Streams

 

Holocaust

The Takeaway

The Sounds of Liberation from The Depths of a Concentration Camp

Monday, April 20, 2015

The Takeaway looks back on the 70th anniversary of the liberation of the Bergen-Belsen concentration camp.

Comment

To the Best of Our Knowledge

Singer Diamanda Galas: The 100th Anniversary of the Armenian Genocide

Sunday, April 19, 2015

There are many ways to react to the tragedies of the past. Politically. Historically. And even… musically.

Comment

To the Best of Our Knowledge

Novelist Remembers Armenian Massacre, 100 Years Later

Sunday, April 19, 2015

 Judith Claire MItchell's first novel  “The Last Day of the War” is set just after World War I, when Europe's peace brokers decided to ignore the Armenian massacres.  She talks about the painful legacy of that decision, 100 years later.

Comment

The Leonard Lopate Show

Surviving Auschwitz, And Life Afterwards

Friday, April 17, 2015

Goran Rosenberg tells the story of his father, who survived the death camp at Auschwitz-Birkenau, and whose final challenge was to survive the survival. 

Comments [11]

The Leonard Lopate Show

Family Legacies: A Dictator's Son, A Holocaust Survivor's Father

Friday, April 17, 2015

Charles Taylor's American son. Attempting to survive the aftermath of Auschwitz. The new film "Toto and his Sisters.” Neil DeGrasse Tyson joins us for Please Explain: The Cosmos! 

The Leonard Lopate Show

How One Isolated French Town Saved 3,500 Jews during WWII

Wednesday, April 15, 2015

A community of men and women living in the upper reaches of the Loire Valley offered sanctuary, kindness, solidarity and hospitality, knowing full well the consequences to themselves.

Comments [14]

The Takeaway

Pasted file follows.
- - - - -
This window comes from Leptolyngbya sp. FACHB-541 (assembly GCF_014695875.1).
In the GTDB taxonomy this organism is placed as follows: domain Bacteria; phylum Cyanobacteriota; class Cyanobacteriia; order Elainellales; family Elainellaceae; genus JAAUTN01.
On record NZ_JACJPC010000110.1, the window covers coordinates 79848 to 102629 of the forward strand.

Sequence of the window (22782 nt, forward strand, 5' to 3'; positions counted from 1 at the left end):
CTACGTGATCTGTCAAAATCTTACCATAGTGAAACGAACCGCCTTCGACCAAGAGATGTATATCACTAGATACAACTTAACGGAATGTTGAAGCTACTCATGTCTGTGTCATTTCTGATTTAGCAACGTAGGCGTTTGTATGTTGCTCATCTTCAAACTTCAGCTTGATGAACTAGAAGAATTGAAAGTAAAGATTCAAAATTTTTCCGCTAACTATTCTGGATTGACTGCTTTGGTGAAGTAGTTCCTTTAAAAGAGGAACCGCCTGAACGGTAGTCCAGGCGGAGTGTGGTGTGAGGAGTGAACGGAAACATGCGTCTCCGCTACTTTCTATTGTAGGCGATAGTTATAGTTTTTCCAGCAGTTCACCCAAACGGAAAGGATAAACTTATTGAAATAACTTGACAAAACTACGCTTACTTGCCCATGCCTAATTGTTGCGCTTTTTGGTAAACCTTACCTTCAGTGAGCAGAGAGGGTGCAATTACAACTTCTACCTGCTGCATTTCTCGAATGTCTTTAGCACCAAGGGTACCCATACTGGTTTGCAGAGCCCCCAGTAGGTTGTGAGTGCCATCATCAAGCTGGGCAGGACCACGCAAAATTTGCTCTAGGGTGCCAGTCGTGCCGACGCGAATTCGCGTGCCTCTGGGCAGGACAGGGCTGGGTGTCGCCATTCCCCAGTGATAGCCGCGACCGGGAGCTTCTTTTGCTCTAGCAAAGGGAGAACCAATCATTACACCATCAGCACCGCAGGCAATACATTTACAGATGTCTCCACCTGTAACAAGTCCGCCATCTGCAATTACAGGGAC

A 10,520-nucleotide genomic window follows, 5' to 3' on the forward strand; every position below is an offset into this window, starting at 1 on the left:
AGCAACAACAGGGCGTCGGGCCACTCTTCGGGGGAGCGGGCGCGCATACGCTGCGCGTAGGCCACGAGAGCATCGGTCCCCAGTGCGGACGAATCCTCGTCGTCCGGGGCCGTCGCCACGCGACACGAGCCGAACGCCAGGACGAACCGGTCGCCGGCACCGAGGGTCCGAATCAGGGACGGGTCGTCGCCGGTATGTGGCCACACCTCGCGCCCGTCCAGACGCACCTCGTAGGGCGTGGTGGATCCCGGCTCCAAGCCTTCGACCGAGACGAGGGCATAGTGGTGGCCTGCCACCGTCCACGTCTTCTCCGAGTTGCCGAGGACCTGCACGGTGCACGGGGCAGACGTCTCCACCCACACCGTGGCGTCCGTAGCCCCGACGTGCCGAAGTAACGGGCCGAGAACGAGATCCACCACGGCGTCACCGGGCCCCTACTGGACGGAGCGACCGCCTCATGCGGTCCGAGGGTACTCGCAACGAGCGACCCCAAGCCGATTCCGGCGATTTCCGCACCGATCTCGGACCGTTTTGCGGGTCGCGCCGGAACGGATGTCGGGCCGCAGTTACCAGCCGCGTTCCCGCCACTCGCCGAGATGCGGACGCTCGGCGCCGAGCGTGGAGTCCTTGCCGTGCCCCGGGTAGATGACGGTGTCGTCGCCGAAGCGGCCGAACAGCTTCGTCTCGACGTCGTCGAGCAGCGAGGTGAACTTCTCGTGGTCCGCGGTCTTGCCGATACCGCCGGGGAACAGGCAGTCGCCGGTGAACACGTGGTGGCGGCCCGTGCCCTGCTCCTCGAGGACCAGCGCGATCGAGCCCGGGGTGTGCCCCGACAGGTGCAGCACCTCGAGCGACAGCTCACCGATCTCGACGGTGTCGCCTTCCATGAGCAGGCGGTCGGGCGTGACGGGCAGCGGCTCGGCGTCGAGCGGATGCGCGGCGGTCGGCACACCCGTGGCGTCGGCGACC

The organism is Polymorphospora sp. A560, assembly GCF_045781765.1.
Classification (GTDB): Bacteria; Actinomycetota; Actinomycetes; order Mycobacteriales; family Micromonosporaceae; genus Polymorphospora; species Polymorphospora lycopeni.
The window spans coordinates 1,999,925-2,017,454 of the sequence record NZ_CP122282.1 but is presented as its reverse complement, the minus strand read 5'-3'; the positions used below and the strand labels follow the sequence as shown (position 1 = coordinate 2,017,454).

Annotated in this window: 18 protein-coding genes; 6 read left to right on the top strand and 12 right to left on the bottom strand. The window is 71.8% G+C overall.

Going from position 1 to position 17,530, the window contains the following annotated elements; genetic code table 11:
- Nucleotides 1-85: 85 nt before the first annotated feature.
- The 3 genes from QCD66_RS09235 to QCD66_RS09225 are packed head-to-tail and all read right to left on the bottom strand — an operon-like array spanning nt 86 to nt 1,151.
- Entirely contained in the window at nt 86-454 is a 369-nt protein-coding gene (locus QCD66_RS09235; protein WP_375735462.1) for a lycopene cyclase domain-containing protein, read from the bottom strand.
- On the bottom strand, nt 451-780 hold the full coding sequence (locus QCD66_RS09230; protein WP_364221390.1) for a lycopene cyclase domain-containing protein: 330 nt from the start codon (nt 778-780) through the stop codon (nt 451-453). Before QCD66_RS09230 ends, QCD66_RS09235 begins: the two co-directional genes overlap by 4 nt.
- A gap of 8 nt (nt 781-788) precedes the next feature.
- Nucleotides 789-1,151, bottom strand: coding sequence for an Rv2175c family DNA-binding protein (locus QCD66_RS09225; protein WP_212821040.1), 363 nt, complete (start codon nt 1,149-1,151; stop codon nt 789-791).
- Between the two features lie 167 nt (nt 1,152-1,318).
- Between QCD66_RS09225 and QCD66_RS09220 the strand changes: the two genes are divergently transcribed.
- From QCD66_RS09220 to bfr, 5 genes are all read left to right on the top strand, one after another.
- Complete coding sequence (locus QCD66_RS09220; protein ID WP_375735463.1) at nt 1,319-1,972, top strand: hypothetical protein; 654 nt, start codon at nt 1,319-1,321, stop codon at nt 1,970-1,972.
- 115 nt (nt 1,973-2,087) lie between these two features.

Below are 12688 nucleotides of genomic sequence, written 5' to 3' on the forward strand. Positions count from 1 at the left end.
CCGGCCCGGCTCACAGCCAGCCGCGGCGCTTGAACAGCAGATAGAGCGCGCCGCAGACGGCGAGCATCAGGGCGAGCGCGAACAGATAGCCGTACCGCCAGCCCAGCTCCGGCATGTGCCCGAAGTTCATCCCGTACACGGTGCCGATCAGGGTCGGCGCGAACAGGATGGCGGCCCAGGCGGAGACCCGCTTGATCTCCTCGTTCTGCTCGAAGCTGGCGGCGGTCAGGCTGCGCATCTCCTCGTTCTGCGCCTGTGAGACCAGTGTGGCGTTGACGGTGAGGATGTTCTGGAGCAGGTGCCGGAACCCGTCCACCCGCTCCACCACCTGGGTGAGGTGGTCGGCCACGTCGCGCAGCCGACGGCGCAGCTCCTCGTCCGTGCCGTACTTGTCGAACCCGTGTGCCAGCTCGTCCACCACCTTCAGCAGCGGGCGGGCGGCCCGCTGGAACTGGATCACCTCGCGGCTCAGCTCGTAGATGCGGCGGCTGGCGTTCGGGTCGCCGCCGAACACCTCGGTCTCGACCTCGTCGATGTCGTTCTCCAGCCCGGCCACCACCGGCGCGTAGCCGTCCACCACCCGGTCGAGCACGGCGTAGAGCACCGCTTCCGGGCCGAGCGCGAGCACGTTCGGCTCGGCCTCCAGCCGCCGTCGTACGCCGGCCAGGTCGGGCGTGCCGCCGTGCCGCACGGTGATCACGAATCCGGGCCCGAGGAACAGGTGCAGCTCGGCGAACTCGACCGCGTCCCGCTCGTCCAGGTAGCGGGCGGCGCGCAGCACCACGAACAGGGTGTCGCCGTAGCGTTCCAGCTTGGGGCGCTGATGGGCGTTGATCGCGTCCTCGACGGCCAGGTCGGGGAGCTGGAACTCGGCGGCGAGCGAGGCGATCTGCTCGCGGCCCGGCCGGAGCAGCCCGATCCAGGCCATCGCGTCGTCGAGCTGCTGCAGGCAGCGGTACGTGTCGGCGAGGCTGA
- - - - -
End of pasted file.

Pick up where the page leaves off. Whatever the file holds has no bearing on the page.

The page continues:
The Battle Against Hitler: A Portrait of Courage

Tuesday, January 27, 2015

Dietrich von Hildebrand spoke out against Nazism a decade before Hitler's political rise. A historian reflects on Hildebrand's legacy, as the world remembers Auschwitz's liberation.

Comments [1]

Operavore

Review: Grand Production Fails to Animate The Passenger

Friday, July 11, 2014

Mieczyslaw Weinberg's 1968 opera The Passenger is not the great, cathartic Holocaust opera that we've been waiting for, writes David Patrick Stearns.

Read More

Comments [3]

The Takeaway

Tracing An Ill-Fated Voyage to Escape the Nazis

Tuesday, May 13, 2014

Today marks the 75th anniversary of a ship setting sail. It's a ship you probably haven't heard of, but one that tells an important and dark story about our country's past.

Comments [8]

The Leonard Lopate Show

“Hannah Arendt”

Wednesday, May 29, 2013

Director Margarethe von Trotta discusses her biopic “Hannah Arendt,” along with Barbara Sukowa, who plays the influential German-Jewish philosopher and political theorist Hannah Arendt. Arendt’s reporting on the 1961 trial of ex-Nazi Adolf Eichmann in The New Yorker—controversial both for her portrayal of Eichmann and the Jewish councils—introduced her now-famous concept of the “Banality of Evil.” “Hannah Arendt” opens May 29 at Film Forum.

Comments [10]

Operavore

Opera Based on Real-Life Holocaust Survivors to Premiere

Saturday, April 27, 2013